Updated again, Dec 17 – Scroll to end for update
In Bloom County, one of my favorite comic strips of all time, a character named Binkley (portrayed mostly as a child) has a “closet of anxieties” with various monsters hiding inside waiting to pounce at certain inopportune times. We all know about that closet and the triggers that hide inside and that is why that particular part of the comic strip was so popular. We can all relate to that experience. I do not imagine that anyone alive doesn’t have some fear that drives them, usually in directions they do not wish to go. Fear is a primal motivator and is part of our “fight or flight” survival instinct. People who have mental disorders that cause them to feel no fear tend to be more maladapted than most people would imagine. Just like the inability to perceive pain, one would think the inability to feel fear would turn a person into a superhero of sorts. Instead, what should be (in theory) a tremendous strength leaves them incredibly vulnerable.
From that perspective, it would seem that our anxieties and fears could be our friends and as a professional life coach, I can tell you that most of what my clients struggle to manage in our sessions and in between are their fears and insecurities. Fear keeps us from moving when we should and makes us keep moving when we should sit still.
My closet of anxieties has gotten such a work out this year. It has been a year of tremendous blessings and beautiful, sacred moments, but wow… I think every trigger I ever had has been thrust into stark focus and exploited to the fullest extent. If my insecurities are a bell, then Uncle Hector has been hammering on it in a frenzy.
It has been quite a struggle to stay positive and centered in the place of love, safety, and magic. Fear keeps trying to call me out and Insecurity keeps trying to knock the tiara off my head. Of course, we will have none of that.
I could go through the list, but it would be boring because it is very similar to what many of you experience. All are things we should, for any number of reasons, not bother about. Will I ever lose this weight? Am I doing enough? Am I good enough? Why can’t I do more to help my kids who are in trouble? What should I have done differently in the past to make things easier for them now? When should I step up and when should I shut up? Is this spot basal cell carcinoma? Am I ever going to stop bleeding? Will I never fit in? What if we cannot work through this impasse? Of course, the answers to those questions are very simple: It doesn’t matter. Yes. Yes. It’s not your job anymore, it’s theirs. It doesn’t matter now. When you listen to your spirit and not your fears, you will know. Probably not. Yes, eventually. It doesn’t matter. Then you will survive and move on to a new normal.
Like the grand finale of a fireworks display, the closet of anxieties sent out its big guns to close off the end of the year and being brave with this is not my strong suit.
“Good teeth” are not a blessing in my family as is evidenced by the fact that my mother had full dentures when she was in her mid-twenties. When I was around five or six, I needed several fillings and my mother took me to a dentist. I do not remember his name, but I believe I still have a red string that contains the little metal charms that he would give to his child patients after their appointment time was done. It is likely packed in one of the many boxes of memories in the way back shed that I desperately need to sort and purge (the shed, not the memories). There were five charms on the red string, so five visits.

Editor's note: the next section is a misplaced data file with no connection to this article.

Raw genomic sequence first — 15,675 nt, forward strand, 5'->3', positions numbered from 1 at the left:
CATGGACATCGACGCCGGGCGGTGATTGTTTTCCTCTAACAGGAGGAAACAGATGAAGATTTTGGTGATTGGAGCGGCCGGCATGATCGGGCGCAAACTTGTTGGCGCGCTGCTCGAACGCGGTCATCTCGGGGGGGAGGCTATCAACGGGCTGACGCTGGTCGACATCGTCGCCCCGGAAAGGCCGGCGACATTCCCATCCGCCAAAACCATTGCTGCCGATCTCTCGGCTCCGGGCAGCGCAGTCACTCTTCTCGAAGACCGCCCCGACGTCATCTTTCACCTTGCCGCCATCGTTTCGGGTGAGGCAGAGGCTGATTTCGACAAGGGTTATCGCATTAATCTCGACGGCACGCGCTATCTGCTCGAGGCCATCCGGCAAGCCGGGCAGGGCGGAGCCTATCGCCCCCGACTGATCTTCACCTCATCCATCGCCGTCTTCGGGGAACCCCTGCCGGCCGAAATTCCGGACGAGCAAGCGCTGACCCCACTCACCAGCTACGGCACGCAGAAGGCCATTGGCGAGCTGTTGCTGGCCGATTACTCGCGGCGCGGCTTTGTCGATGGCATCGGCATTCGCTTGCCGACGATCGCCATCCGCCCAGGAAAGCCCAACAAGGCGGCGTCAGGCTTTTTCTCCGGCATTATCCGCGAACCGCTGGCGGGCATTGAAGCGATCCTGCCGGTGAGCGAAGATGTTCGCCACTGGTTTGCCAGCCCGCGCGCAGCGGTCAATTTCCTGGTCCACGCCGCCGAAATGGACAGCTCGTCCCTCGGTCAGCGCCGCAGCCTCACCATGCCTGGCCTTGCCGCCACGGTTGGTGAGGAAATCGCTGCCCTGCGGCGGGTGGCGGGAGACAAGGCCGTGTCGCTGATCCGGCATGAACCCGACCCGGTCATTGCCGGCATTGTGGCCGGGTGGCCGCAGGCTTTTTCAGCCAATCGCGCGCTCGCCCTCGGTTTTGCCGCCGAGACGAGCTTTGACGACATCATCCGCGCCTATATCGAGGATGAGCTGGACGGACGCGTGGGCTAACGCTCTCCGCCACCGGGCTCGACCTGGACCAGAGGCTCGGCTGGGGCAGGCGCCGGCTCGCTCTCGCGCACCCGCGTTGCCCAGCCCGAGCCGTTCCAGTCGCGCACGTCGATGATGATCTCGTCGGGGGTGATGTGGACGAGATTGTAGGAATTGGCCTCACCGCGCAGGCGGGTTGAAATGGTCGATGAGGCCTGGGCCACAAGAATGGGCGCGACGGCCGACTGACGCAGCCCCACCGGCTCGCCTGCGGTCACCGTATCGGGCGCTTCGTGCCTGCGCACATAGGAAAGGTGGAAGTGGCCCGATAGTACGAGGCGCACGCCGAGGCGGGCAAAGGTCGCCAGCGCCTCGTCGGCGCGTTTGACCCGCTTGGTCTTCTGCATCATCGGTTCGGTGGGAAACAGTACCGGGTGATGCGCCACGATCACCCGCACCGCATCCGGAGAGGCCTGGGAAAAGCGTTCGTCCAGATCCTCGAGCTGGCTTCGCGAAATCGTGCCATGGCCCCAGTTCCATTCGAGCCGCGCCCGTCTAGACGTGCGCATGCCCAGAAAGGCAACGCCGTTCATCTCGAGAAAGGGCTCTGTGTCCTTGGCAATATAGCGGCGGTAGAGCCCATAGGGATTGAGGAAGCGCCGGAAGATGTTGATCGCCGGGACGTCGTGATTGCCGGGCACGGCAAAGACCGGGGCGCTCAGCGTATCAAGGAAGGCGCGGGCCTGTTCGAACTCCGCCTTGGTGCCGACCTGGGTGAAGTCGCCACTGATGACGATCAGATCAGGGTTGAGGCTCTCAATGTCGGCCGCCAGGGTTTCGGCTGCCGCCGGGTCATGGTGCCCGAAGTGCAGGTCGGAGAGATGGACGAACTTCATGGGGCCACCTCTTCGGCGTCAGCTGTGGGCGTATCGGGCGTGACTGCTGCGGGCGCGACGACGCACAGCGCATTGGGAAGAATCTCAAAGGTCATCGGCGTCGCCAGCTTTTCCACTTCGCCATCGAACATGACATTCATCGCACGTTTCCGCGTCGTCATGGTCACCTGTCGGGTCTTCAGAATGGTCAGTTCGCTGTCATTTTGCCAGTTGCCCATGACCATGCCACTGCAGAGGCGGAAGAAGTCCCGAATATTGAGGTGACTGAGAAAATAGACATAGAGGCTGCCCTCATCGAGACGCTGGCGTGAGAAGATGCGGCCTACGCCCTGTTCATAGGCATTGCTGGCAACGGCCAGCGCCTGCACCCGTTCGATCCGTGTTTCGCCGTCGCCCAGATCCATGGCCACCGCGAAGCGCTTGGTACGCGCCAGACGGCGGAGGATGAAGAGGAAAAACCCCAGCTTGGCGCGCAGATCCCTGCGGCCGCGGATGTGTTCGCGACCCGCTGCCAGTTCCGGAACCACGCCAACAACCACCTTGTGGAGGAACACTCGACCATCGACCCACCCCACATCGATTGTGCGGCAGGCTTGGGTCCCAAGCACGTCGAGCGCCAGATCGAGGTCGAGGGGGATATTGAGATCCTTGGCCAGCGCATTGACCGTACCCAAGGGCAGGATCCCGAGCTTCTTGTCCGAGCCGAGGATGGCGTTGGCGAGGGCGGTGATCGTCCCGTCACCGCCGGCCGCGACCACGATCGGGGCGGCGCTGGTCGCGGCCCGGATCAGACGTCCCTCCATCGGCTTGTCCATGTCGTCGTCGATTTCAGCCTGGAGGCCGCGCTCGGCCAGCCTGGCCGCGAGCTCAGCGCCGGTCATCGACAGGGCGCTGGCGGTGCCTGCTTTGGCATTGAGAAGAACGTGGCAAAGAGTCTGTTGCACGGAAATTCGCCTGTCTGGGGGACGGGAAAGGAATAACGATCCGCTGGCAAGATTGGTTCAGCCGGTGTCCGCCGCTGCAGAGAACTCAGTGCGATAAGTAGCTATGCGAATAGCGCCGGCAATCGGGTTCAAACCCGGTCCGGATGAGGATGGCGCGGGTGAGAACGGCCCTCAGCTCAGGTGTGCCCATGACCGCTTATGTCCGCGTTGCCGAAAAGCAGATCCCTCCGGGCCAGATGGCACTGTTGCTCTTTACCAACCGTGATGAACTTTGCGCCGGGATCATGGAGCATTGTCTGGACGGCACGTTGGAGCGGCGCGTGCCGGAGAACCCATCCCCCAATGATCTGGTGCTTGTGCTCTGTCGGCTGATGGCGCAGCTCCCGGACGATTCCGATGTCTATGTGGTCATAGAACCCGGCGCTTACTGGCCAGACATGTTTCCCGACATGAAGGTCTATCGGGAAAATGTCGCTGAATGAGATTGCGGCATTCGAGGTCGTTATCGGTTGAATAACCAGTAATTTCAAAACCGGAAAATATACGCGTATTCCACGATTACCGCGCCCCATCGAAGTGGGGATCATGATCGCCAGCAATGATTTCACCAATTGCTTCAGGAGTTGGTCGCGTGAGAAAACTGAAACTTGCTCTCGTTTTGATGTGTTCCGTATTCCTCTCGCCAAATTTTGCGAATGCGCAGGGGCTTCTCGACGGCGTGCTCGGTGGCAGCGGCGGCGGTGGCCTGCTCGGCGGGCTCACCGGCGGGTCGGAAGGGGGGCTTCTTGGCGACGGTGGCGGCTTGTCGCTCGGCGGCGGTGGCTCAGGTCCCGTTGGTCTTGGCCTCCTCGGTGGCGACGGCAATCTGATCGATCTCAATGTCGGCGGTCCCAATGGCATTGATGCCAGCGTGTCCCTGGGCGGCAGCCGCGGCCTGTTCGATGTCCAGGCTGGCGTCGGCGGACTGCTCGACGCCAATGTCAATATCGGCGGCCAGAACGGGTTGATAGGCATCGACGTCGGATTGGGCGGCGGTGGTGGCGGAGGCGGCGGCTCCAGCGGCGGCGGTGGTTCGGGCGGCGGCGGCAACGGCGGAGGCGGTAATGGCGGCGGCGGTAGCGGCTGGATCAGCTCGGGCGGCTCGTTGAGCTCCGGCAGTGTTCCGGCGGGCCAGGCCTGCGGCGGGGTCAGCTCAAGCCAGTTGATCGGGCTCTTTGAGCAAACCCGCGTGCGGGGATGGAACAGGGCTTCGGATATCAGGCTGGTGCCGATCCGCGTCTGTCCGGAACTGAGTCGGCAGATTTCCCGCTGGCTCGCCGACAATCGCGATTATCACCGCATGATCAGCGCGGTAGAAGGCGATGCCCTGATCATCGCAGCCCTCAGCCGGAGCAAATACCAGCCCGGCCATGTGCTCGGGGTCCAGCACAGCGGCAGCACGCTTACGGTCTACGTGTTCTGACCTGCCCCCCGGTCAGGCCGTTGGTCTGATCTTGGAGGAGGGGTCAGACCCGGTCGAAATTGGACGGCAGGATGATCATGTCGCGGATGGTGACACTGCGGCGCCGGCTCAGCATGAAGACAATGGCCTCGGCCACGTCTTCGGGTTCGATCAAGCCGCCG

To jump to the punch line, the dentist was inappropriate with me. I told my mother and this was before the “stranger danger” time when you learn in school or anywhere else what to do if you are touched inappropriately. Sadly, my mother thought I was only trying to get out of the dental work, which was extensive. She told me I had to be brave and repeatedly marched me back into the office over and over again. After the second time, I stopped telling. Nothing happened that was extreme enough to leave physical signs of abuse. Until the day she died, she still did not believe me when I told her what happened and said I must have dreamed it. Normally, a person would surmise that such a thing was not something a child would just invent to get out of dental care. Unfortunately, several months before, a family friend of my grandfathers also molested me, so she thought I was drawing from the immediate response I got from that revelation to avoid the trips to the dentist. The family friend was merely banished from the home and as testimony to their diligence, I never did see him again. In both cases, the abuse was only touching. There was no reciprocation involved or demanded and nothing below the waist of either man ever touched me. In the case of the dentist, I believe it was still too early in the acknowledgement and identification of child abuse for most people to believe that a professional would take advantage of their position to do such a thing. Doctors were still seen as gods in those days and family friends often already had a reputation of skeevy behavior.